I've a fear that this blog post is going to come out achingly white. Y'see, we need to talk about hip-hop. But the problem is I know feck all about hip-hop. There's probably a cassette of a Public Enemy LP somewhere in my house in Belfast, but if you need to talk to someone from Belfast about hip-hop, it should really be Hippopotamus Rex. That's my friend Ronan Hamill. He knows so much about hip-hop and rap they gave him a show on PBS radio in Australia, but he's abandonded social media, and you won't get an answer if you write to him so you'll have to listen to me for the time being. I just hope this doesn't come out sounding like Ali G took over Ivied Feet for the morning...

Sunday, 21 July 2013

Holding out for a (HTC) Hero, Pt II

So, it's been a good while since anything went up on this blog. Don't think I haven't missed you all, or missed the chance to stand tall and proud on an icy, inhospitable, unvisited little outcrop of the internet and shout my deliriums to the four winds. The words don't stop echoing round inside my head, and there are certainly plenty of words, so perhaps it's for the best that some if them find escape onto the pages of Ivied Feet, at least it'll take the pressure off the shunt.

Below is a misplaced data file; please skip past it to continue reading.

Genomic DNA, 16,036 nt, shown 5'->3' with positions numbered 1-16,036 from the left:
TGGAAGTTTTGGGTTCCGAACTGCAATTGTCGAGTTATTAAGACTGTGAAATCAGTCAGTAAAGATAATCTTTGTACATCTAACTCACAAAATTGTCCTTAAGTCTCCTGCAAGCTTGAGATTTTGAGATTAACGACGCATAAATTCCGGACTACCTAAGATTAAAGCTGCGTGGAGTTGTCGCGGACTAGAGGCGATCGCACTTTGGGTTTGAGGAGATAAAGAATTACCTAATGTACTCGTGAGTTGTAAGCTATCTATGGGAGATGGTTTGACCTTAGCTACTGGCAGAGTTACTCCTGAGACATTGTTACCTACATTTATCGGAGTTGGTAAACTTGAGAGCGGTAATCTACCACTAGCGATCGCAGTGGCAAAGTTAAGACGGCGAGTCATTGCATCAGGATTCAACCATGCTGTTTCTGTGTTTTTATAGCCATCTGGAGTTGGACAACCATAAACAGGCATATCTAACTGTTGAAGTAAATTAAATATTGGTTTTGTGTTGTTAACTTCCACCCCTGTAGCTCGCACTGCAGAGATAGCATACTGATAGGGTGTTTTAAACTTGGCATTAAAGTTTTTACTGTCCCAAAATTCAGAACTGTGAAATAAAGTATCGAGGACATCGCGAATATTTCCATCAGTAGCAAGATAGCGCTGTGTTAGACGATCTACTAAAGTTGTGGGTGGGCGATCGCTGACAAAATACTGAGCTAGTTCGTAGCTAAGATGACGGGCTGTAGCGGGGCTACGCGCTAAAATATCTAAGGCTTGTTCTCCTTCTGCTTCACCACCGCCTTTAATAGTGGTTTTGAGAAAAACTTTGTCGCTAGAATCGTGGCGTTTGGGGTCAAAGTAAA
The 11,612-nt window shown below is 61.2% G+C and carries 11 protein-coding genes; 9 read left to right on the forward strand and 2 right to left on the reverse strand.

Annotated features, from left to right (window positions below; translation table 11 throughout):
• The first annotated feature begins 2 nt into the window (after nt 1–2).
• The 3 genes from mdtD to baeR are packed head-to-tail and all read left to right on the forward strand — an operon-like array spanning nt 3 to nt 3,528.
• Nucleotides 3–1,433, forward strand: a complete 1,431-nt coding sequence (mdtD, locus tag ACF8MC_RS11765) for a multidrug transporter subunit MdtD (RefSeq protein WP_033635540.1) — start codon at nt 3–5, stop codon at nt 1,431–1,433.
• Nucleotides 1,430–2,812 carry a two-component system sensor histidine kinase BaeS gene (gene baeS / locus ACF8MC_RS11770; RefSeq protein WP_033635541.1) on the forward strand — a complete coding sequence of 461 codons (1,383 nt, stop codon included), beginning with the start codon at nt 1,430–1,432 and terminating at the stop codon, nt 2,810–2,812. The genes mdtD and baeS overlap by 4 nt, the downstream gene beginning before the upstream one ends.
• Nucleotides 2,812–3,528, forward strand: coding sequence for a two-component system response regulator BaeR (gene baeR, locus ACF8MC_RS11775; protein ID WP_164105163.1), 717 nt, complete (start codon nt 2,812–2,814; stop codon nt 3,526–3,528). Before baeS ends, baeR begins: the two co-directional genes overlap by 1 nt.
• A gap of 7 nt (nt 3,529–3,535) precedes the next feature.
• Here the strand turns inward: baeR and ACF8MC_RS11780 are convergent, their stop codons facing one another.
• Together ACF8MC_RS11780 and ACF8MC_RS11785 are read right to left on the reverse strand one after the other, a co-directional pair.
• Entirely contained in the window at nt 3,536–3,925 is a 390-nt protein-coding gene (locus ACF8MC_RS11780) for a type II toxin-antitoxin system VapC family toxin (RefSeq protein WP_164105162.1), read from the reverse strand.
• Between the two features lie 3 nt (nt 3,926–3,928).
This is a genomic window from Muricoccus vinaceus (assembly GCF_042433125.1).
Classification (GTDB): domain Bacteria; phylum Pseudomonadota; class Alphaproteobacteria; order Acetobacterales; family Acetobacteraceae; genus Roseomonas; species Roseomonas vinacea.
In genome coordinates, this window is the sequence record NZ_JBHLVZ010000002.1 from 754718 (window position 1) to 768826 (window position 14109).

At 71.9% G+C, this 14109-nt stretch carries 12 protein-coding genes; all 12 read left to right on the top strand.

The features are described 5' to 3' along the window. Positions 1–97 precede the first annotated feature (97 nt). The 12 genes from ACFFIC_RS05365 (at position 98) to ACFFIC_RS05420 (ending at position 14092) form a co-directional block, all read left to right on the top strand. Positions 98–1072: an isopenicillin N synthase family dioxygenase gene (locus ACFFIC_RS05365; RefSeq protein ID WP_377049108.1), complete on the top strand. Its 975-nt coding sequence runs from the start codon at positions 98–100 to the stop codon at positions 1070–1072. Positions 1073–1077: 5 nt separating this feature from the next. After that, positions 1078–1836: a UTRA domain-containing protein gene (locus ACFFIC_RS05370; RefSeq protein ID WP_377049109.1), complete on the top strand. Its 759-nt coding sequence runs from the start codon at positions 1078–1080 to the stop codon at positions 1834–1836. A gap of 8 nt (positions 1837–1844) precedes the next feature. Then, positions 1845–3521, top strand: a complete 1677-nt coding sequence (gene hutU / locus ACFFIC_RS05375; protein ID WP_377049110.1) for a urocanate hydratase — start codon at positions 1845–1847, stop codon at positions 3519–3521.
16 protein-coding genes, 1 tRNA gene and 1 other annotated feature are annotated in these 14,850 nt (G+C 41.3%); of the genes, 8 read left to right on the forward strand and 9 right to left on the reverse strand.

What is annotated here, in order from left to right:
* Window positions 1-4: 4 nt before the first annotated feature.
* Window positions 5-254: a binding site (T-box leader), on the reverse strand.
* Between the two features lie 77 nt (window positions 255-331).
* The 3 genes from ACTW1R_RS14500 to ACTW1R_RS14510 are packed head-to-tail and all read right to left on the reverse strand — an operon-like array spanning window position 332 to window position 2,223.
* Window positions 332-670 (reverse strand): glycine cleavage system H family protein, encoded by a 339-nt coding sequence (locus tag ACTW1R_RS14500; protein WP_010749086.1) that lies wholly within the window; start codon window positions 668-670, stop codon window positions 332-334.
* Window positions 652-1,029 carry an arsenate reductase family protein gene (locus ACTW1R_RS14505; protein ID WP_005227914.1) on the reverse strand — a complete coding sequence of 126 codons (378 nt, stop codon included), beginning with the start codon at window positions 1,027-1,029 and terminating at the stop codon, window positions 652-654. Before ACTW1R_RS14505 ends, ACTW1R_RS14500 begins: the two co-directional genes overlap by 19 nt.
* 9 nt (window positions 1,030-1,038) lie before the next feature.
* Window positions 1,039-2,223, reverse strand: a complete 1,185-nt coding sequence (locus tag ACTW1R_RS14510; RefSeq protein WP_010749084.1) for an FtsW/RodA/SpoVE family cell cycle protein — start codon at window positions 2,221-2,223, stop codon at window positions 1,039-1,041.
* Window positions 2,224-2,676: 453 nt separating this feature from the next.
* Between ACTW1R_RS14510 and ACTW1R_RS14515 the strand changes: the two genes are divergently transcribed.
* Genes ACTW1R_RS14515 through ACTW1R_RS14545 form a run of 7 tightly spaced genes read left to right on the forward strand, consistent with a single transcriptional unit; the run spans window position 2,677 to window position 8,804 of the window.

The truth of the matter is that I have buckled in the face of modern society's imperative that I compensate a soulless existence with the trinkets that late capitalism conjures up in exchange for our salaries. A new phone has been had, and what a trinket it is. It has a shiny screen that moves when you touch it (not like those Blackberries), it has a bit that downloads the internet (not like the last Nokia), and it has Google inside, so not a bit like those cheapie eyefones. Yes, I've fallen back into the arms of HTC, and this time it is personal (cos Google already synced all my data). There is even an applification for writing duff blog posts. So you've been warned. The frequency of mindless spew coupled with blurry cameraphone pictures is about to go through the roof. No one is forcing you to read this though, are they?